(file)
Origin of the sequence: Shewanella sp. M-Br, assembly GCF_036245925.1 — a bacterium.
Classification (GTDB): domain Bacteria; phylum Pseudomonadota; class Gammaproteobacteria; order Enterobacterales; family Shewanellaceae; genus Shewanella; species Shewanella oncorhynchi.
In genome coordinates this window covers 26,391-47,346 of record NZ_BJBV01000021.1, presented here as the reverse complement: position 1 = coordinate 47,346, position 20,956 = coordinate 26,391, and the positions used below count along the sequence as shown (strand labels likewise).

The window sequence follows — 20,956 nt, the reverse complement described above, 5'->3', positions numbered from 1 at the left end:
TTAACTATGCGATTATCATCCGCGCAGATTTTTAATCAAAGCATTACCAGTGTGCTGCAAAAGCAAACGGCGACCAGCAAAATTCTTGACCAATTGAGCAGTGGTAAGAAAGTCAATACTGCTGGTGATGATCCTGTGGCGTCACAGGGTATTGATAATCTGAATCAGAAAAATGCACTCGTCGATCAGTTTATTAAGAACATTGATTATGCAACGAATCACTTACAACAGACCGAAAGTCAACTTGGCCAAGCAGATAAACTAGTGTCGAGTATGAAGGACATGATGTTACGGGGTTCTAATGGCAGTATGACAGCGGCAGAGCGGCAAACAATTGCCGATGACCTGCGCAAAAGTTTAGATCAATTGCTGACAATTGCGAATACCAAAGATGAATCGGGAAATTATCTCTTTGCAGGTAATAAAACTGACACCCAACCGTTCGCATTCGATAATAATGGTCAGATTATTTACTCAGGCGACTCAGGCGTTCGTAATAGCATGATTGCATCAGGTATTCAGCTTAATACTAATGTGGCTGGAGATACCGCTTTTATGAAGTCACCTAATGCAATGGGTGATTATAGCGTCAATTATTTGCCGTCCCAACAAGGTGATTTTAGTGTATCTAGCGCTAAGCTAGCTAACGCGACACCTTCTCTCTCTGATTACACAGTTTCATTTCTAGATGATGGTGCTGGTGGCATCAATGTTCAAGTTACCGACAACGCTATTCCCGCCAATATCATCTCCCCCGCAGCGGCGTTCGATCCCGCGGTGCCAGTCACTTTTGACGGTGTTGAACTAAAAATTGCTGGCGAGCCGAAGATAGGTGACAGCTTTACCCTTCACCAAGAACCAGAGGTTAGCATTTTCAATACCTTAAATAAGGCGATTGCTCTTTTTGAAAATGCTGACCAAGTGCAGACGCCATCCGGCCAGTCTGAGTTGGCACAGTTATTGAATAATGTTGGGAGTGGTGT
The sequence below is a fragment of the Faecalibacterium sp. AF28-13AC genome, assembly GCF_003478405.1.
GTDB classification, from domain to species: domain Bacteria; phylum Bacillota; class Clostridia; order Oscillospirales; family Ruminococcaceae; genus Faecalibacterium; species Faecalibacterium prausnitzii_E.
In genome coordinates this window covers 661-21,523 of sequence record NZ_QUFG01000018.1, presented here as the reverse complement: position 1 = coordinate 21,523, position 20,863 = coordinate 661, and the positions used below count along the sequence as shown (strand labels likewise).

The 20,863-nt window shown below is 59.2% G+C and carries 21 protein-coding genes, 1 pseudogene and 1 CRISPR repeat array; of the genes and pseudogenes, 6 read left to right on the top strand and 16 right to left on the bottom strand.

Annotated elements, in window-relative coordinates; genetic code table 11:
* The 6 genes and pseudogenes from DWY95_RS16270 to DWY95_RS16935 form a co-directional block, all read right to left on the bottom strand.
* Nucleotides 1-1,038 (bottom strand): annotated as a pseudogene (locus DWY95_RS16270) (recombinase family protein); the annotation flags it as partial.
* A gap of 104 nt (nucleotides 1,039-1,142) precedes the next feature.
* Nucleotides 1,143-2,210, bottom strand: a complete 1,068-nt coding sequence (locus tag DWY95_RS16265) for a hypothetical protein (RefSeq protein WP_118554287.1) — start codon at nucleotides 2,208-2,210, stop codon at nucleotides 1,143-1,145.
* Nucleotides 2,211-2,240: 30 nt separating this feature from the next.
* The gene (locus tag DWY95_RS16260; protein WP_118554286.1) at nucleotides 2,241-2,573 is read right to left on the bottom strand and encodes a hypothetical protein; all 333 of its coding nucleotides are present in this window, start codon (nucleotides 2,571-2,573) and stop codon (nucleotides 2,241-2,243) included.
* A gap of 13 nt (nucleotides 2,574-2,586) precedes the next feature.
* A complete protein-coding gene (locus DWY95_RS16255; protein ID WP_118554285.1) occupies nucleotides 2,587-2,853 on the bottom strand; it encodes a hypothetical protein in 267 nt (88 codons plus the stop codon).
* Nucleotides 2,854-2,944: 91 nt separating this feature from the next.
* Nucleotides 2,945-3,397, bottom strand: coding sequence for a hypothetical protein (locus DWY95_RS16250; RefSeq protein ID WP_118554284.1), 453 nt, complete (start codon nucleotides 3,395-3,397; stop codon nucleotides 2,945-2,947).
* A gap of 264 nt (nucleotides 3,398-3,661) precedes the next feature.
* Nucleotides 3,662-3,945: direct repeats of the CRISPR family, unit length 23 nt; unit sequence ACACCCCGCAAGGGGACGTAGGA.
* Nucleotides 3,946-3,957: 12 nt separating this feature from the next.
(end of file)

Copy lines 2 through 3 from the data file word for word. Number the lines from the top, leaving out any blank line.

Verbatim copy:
Classification (GTDB): domain Bacteria; phylum Pseudomonadota; class Gammaproteobacteria; order Enterobacterales; family Shewanellaceae; genus Shewanella; species Shewanella oncorhynchi.
In genome coordinates this window covers 26,391-47,346 of record NZ_BJBV01000021.1, presented here as the reverse complement: position 1 = coordinate 47,346, position 20,956 = coordinate 26,391, and the positions used below count along the sequence as shown (strand labels likewise).